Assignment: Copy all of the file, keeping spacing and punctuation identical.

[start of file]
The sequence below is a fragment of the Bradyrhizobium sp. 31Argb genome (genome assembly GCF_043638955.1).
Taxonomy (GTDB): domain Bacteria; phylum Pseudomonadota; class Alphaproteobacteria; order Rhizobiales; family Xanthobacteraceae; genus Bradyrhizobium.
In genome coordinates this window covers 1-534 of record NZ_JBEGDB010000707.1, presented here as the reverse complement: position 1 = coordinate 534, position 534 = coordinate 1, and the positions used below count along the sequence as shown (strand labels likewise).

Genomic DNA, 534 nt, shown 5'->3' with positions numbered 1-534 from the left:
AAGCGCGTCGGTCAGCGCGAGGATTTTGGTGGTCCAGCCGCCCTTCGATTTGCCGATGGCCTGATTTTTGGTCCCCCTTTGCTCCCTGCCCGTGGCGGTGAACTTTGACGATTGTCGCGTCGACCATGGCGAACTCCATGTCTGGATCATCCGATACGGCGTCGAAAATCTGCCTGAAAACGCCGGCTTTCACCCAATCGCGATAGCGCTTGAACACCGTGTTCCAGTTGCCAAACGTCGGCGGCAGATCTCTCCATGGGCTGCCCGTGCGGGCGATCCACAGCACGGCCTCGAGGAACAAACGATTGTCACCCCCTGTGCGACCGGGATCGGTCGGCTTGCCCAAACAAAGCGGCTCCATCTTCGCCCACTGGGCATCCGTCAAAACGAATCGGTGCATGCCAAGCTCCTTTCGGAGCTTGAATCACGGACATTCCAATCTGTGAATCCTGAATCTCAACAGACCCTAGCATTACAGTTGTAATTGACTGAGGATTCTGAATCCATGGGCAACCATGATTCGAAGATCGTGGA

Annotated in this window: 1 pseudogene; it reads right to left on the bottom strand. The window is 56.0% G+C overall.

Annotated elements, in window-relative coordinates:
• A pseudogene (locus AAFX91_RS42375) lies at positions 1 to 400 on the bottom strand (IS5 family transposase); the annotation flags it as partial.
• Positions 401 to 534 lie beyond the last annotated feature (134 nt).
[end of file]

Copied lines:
The sequence below is a fragment of the Bradyrhizobium sp. 31Argb genome (genome assembly GCF_043638955.1).
Taxonomy (GTDB): domain Bacteria; phylum Pseudomonadota; class Alphaproteobacteria; order Rhizobiales; family Xanthobacteraceae; genus Bradyrhizobium.
In genome coordinates this window covers 1-534 of record NZ_JBEGDB010000707.1, presented here as the reverse complement: position 1 = coordinate 534, position 534 = coordinate 1, and the positions used below count along the sequence as shown (strand labels likewise).

Genomic DNA, 534 nt, shown 5'->3' with positions numbered 1-534 from the left:
AAGCGCGTCGGTCAGCGCGAGGATTTTGGTGGTCCAGCCGCCCTTCGATTTGCCGATGGCCTGATTTTTGGTCCCCCTTTGCTCCCTGCCCGTGGCGGTGAACTTTGACGATTGTCGCGTCGACCATGGCGAACTCCATGTCTGGATCATCCGATACGGCGTCGAAAATCTGCCTGAAAACGCCGGCTTTCACCCAATCGCGATAGCGCTTGAACACCGTGTTCCAGTTGCCAAACGTCGGCGGCAGATCTCTCCATGGGCTGCCCGTGCGGGCGATCCACAGCACGGCCTCGAGGAACAAACGATTGTCACCCCCTGTGCGACCGGGATCGGTCGGCTTGCCCAAACAAAGCGGCTCCATCTTCGCCCACTGGGCATCCGTCAAAACGAATCGGTGCATGCCAAGCTCCTTTCGGAGCTTGAATCACGGACATTCCAATCTGTGAATCCTGAATCTCAACAGACCCTAGCATTACAGTTGTAATTGACTGAGGATTCTGAATCCATGGGCAACCATGATTCGAAGATCGTGGA

Annotated in this window: 1 pseudogene; it reads right to left on the bottom strand. The window is 56.0% G+C overall.

Annotated elements, in window-relative coordinates:
• A pseudogene (locus AAFX91_RS42375) lies at positions 1 to 400 on the bottom strand (IS5 family transposase); the annotation flags it as partial.
• Positions 401 to 534 lie beyond the last annotated feature (134 nt).